In adapting to the coming hybrid model of classical, multi-cloud, and soon quantum computing, the Forum’s framework establishes best-practice principles and core values. These guidelines set the foundation and give rise to a new information-processing paradigm while ensuring stakeholder equity, risk mitigation, and consumer benefit.

The governance principles are grouped into nine themes and underpinned by a set of seven core values. Themes and respective goals defining the principles:

1. Transformative capabilities: Harness the transformative capabilities of this technology and the applications for the good of humanity while managing the risks appropriately.

2. Access to hardware infrastructure: Ensure wide access to quantum computing hardware.

3. Open innovation: Encourage collaboration and a precompetitive environment, enabling faster development of the technology and the realization of its applications.

4. Creating awareness: Ensure the general population and quantum computing stakeholders are aware, engaged and sufficiently informed to enable ongoing responsible dialogue and communication; stakeholders with oversight and authority should be able to make informed decisions about quantum computing in their respective domains.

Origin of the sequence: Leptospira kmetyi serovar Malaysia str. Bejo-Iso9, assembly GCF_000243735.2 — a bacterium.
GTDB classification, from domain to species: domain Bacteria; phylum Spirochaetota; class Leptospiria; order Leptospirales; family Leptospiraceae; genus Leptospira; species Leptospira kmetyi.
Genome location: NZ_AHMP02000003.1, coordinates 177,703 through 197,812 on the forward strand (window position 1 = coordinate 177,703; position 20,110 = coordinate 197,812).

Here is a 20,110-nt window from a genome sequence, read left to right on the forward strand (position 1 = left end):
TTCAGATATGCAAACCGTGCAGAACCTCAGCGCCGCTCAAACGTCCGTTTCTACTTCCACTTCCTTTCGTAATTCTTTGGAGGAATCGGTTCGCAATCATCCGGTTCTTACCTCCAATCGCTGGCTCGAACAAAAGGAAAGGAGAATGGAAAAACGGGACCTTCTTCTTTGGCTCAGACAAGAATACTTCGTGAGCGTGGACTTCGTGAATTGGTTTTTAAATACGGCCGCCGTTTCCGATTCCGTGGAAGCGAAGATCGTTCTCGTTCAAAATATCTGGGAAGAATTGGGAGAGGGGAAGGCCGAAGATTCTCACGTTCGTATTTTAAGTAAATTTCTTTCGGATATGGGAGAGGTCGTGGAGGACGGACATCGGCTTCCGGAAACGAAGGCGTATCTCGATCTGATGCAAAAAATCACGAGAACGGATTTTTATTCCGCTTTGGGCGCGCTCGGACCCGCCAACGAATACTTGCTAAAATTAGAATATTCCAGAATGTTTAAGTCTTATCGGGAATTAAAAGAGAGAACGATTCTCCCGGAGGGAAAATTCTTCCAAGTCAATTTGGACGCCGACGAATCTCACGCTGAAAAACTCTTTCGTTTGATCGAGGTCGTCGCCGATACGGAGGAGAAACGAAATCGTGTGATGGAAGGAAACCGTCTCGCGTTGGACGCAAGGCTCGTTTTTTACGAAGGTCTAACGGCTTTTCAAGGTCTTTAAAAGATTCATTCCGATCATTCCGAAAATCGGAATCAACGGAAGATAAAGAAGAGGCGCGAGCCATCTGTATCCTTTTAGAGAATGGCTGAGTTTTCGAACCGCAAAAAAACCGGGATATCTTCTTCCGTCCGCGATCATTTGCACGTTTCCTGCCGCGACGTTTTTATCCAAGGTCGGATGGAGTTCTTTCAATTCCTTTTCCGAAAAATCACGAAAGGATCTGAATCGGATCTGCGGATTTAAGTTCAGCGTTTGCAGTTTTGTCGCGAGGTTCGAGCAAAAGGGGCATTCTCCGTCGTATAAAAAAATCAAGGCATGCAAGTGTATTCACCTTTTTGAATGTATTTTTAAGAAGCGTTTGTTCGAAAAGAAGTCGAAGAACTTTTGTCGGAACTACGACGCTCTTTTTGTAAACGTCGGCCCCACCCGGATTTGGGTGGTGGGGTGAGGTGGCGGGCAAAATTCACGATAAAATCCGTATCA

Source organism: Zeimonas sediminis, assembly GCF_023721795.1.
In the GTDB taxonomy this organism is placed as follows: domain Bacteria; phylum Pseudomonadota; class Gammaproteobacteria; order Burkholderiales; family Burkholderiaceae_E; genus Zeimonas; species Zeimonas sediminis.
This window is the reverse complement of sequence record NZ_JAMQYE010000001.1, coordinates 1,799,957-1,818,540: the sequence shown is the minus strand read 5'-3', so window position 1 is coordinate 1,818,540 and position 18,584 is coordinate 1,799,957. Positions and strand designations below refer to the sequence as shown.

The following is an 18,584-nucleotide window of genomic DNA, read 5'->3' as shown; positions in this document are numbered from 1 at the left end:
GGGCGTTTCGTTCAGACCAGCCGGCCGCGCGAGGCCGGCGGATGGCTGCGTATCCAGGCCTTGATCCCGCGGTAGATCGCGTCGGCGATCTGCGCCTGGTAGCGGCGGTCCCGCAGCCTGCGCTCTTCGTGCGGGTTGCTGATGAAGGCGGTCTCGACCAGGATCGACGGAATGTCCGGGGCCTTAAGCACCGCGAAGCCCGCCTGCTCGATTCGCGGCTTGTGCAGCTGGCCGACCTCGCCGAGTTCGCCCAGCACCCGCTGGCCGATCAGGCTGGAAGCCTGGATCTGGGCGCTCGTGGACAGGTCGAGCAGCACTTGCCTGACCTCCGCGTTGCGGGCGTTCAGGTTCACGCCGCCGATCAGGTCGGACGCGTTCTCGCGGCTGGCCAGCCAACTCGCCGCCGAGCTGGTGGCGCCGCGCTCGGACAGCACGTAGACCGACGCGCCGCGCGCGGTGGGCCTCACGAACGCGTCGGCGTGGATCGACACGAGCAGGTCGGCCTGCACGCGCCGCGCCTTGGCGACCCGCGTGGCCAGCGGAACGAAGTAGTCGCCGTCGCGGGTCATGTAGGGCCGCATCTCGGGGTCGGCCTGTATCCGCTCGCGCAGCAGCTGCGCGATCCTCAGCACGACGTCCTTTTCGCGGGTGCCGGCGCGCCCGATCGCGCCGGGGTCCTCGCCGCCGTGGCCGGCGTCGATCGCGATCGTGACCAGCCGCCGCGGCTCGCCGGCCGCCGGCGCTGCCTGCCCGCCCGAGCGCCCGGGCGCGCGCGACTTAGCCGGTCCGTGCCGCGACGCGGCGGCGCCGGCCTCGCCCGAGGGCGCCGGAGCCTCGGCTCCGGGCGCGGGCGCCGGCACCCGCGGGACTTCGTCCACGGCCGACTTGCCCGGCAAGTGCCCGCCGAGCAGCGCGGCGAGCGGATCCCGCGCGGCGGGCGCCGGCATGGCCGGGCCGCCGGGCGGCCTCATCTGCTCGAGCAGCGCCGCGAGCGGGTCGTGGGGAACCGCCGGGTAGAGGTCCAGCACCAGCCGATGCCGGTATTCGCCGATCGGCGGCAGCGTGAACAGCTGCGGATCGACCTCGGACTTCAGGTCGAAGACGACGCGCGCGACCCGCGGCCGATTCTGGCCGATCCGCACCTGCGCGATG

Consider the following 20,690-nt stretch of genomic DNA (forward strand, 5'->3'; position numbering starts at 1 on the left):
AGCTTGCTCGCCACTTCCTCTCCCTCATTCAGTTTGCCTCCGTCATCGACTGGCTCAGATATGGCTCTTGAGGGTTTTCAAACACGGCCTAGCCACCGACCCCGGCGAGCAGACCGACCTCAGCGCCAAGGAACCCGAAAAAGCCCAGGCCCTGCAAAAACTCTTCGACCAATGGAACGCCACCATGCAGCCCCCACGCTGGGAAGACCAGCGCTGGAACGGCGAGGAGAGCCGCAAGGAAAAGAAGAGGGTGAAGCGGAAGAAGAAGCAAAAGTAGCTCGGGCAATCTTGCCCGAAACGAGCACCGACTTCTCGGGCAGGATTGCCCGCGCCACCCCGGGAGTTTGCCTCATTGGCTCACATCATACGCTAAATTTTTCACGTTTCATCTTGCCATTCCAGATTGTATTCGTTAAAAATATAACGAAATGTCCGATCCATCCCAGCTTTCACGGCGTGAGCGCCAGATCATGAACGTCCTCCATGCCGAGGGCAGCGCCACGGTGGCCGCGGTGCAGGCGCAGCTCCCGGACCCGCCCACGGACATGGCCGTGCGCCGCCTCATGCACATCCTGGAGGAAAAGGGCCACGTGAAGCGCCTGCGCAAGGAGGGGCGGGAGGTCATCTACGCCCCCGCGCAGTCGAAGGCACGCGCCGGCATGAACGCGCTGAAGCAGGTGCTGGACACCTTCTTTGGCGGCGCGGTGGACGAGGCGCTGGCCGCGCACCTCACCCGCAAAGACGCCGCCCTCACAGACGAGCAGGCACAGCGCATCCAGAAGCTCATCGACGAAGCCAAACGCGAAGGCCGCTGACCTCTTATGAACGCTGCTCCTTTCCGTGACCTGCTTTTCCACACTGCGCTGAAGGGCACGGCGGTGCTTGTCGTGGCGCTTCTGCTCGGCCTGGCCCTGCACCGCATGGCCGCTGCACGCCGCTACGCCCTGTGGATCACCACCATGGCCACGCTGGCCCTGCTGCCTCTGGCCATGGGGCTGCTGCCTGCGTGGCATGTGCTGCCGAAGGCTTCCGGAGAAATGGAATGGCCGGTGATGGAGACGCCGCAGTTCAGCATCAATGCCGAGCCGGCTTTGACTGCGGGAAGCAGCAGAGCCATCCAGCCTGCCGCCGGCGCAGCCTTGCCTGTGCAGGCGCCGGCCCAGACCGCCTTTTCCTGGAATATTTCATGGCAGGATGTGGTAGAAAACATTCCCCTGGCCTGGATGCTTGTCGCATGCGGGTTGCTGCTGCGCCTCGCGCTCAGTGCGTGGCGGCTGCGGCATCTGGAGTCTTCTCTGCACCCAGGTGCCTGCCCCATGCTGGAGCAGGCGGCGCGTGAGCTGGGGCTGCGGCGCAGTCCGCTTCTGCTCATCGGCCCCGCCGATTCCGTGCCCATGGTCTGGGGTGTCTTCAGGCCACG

5. Workforce development and capability-building: Build and sustain a quantum-ready workforce.

6. Cybersecurity: Ensure the transition to a quantum-secure digital world.

7. Privacy: Mitigate potential data-privacy violations through theft and processing by quantum computers.

8. Standardization: Promote standards and road-mapping mechanisms to accelerate the development of the technology.

9. Sustainability: Develop a sustainable future with and for quantum computing technology

Quantum computing core values that hold across the themes and principles:

Common good: The transformative capabilities of quantum computing and its applications are harnessed to ensure they will be used to benefit humanity.

Accountability: Use of quantum computing in any context has mechanisms in place to ensure human accountability, both in its design and in its uses and outcomes. All stakeholders in the quantum computing community are responsible for ensuring that the intentional misuse of quantum computing for harmful purposes is not accepted or inadvertently positively sanctioned.